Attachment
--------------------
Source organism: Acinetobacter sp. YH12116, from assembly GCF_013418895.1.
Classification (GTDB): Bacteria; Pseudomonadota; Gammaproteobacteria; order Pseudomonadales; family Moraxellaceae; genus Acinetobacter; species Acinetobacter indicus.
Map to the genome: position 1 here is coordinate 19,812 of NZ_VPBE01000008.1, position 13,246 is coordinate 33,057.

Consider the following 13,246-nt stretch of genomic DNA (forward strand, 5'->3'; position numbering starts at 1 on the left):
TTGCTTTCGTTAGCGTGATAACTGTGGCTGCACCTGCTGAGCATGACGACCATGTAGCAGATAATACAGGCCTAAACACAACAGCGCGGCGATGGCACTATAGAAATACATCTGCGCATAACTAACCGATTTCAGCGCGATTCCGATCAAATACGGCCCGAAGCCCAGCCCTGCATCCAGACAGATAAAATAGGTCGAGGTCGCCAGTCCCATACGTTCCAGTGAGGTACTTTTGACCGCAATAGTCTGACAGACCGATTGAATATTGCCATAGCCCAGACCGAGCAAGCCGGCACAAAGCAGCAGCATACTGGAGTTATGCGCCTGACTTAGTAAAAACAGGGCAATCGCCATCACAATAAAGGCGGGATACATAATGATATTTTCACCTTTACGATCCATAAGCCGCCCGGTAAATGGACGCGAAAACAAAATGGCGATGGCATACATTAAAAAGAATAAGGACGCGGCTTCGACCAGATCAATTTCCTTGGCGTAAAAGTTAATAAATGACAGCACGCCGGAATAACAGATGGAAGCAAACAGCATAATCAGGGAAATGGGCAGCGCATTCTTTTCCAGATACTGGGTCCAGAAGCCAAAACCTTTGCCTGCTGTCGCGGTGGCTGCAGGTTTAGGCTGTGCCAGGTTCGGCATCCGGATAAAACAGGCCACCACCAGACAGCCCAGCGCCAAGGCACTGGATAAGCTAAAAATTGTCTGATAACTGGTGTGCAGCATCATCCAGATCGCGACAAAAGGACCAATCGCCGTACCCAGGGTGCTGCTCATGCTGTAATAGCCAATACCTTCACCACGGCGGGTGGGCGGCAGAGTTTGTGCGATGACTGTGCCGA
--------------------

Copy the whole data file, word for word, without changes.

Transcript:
Source organism: Acinetobacter sp. YH12116, from assembly GCF_013418895.1.
Classification (GTDB): Bacteria; Pseudomonadota; Gammaproteobacteria; order Pseudomonadales; family Moraxellaceae; genus Acinetobacter; species Acinetobacter indicus.
Map to the genome: position 1 here is coordinate 19,812 of NZ_VPBE01000008.1, position 13,246 is coordinate 33,057.

Consider the following 13,246-nt stretch of genomic DNA (forward strand, 5'->3'; position numbering starts at 1 on the left):
TTGCTTTCGTTAGCGTGATAACTGTGGCTGCACCTGCTGAGCATGACGACCATGTAGCAGATAATACAGGCCTAAACACAACAGCGCGGCGATGGCACTATAGAAATACATCTGCGCATAACTAACCGATTTCAGCGCGATTCCGATCAAATACGGCCCGAAGCCCAGCCCTGCATCCAGACAGATAAAATAGGTCGAGGTCGCCAGTCCCATACGTTCCAGTGAGGTACTTTTGACCGCAATAGTCTGACAGACCGATTGAATATTGCCATAGCCCAGACCGAGCAAGCCGGCACAAAGCAGCAGCATACTGGAGTTATGCGCCTGACTTAGTAAAAACAGGGCAATCGCCATCACAATAAAGGCGGGATACATAATGATATTTTCACCTTTACGATCCATAAGCCGCCCGGTAAATGGACGCGAAAACAAAATGGCGATGGCATACATTAAAAAGAATAAGGACGCGGCTTCGACCAGATCAATTTCCTTGGCGTAAAAGTTAATAAATGACAGCACGCCGGAATAACAGATGGAAGCAAACAGCATAATCAGGGAAATGGGCAGCGCATTCTTTTCCAGATACTGGGTCCAGAAGCCAAAACCTTTGCCTGCTGTCGCGGTGGCTGCAGGTTTAGGCTGTGCCAGGTTCGGCATCCGGATAAAACAGGCCACCACCAGACAGCCCAGCGCCAAGGCACTGGATAAGCTAAAAATTGTCTGATAACTGGTGTGCAGCATCATCCAGATCGCGACAAAAGGACCAATCGCCGTACCCAGGGTGCTGCTCATGCTGTAATAGCCAATACCTTCACCACGGCGGGTGGGCGGCAGAGTTTGTGCGATGACTGTGCCGA